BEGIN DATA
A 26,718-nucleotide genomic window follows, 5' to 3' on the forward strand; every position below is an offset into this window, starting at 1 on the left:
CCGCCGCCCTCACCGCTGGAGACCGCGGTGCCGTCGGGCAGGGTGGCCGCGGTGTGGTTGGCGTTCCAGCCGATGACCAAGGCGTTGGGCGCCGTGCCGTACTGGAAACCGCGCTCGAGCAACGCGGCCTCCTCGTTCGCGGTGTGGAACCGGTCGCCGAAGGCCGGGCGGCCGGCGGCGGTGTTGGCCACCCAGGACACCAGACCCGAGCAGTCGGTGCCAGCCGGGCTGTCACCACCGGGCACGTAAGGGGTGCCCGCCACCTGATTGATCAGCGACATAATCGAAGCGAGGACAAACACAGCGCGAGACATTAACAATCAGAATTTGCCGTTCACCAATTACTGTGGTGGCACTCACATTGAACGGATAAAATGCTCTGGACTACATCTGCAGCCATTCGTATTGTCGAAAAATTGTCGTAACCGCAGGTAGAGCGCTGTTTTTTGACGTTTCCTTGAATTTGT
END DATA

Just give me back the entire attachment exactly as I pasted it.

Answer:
A 26,718-nucleotide genomic window follows, 5' to 3' on the forward strand; every position below is an offset into this window, starting at 1 on the left:
CCGCCGCCCTCACCGCTGGAGACCGCGGTGCCGTCGGGCAGGGTGGCCGCGGTGTGGTTGGCGTTCCAGCCGATGACCAAGGCGTTGGGCGCCGTGCCGTACTGGAAACCGCGCTCGAGCAACGCGGCCTCCTCGTTCGCGGTGTGGAACCGGTCGCCGAAGGCCGGGCGGCCGGCGGCGGTGTTGGCCACCCAGGACACCAGACCCGAGCAGTCGGTGCCAGCCGGGCTGTCACCACCGGGCACGTAAGGGGTGCCCGCCACCTGATTGATCAGCGACATAATCGAAGCGAGGACAAACACAGCGCGAGACATTAACAATCAGAATTTGCCGTTCACCAATTACTGTGGTGGCACTCACATTGAACGGATAAAATGCTCTGGACTACATCTGCAGCCATTCGTATTGTCGAAAAATTGTCGTAACCGCAGGTAGAGCGCTGTTTTTTGACGTTTCCTTGAATTTGT